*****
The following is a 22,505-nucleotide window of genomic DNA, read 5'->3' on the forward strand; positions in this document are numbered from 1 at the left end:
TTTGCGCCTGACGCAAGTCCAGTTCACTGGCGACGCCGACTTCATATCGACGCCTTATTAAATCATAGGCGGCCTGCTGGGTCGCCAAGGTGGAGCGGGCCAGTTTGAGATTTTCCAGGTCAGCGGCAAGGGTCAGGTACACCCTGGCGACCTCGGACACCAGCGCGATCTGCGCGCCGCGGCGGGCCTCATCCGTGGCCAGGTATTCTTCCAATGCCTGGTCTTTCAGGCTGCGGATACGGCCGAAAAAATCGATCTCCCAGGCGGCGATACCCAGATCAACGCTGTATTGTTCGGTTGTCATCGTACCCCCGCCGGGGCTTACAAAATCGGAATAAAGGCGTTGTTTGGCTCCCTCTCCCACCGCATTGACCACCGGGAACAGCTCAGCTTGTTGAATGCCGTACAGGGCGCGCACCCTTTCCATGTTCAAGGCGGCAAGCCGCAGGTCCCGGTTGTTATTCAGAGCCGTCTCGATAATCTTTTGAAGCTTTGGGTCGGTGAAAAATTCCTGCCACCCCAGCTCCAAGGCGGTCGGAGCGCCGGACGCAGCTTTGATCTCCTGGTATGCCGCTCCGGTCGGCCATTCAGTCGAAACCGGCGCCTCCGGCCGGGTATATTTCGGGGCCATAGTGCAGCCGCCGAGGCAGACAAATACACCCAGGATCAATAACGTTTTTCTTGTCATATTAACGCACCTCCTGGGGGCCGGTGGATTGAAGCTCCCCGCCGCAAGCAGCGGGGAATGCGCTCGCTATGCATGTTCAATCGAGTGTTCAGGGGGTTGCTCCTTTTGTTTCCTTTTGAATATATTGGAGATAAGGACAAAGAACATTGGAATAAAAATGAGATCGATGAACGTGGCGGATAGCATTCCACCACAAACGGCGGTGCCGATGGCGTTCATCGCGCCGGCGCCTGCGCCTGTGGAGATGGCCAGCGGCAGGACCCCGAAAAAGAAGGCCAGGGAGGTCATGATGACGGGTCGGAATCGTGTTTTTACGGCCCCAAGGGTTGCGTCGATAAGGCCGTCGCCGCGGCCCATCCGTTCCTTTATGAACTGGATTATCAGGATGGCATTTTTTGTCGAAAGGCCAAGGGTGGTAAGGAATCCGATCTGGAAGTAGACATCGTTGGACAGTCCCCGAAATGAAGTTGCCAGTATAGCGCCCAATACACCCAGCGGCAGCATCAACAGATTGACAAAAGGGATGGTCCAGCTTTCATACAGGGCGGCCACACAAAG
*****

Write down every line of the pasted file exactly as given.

The following is a 22,505-nucleotide window of genomic DNA, read 5'->3' on the forward strand; positions in this document are numbered from 1 at the left end:
TTTGCGCCTGACGCAAGTCCAGTTCACTGGCGACGCCGACTTCATATCGACGCCTTATTAAATCATAGGCGGCCTGCTGGGTCGCCAAGGTGGAGCGGGCCAGTTTGAGATTTTCCAGGTCAGCGGCAAGGGTCAGGTACACCCTGGCGACCTCGGACACCAGCGCGATCTGCGCGCCGCGGCGGGCCTCATCCGTGGCCAGGTATTCTTCCAATGCCTGGTCTTTCAGGCTGCGGATACGGCCGAAAAAATCGATCTCCCAGGCGGCGATACCCAGATCAACGCTGTATTGTTCGGTTGTCATCGTACCCCCGCCGGGGCTTACAAAATCGGAATAAAGGCGTTGTTTGGCTCCCTCTCCCACCGCATTGACCACCGGGAACAGCTCAGCTTGTTGAATGCCGTACAGGGCGCGCACCCTTTCCATGTTCAAGGCGGCAAGCCGCAGGTCCCGGTTGTTATTCAGAGCCGTCTCGATAATCTTTTGAAGCTTTGGGTCGGTGAAAAATTCCTGCCACCCCAGCTCCAAGGCGGTCGGAGCGCCGGACGCAGCTTTGATCTCCTGGTATGCCGCTCCGGTCGGCCATTCAGTCGAAACCGGCGCCTCCGGCCGGGTATATTTCGGGGCCATAGTGCAGCCGCCGAGGCAGACAAATACACCCAGGATCAATAACGTTTTTCTTGTCATATTAACGCACCTCCTGGGGGCCGGTGGATTGAAGCTCCCCGCCGCAAGCAGCGGGGAATGCGCTCGCTATGCATGTTCAATCGAGTGTTCAGGGGGTTGCTCCTTTTGTTTCCTTTTGAATATATTGGAGATAAGGACAAAGAACATTGGAATAAAAATGAGATCGATGAACGTGGCGGATAGCATTCCACCACAAACGGCGGTGCCGATGGCGTTCATCGCGCCGGCGCCTGCGCCTGTGGAGATGGCCAGCGGCAGGACCCCGAAAAAGAAGGCCAGGGAGGTCATGATGACGGGTCGGAATCGTGTTTTTACGGCCCCAAGGGTTGCGTCGATAAGGCCGTCGCCGCGGCCCATCCGTTCCTTTATGAACTGGATTATCAGGATGGCATTTTTTGTCGAAAGGCCAAGGGTGGTAAGGAATCCGATCTGGAAGTAGACATCGTTGGACAGTCCCCGAAATGAAGTTGCCAGTATAGCGCCCAATACACCCAGCGGCAGCATCAACAGATTGACAAAAGGGATGGTCCAGCTTTCATACAGGGCGGCCACACAAAG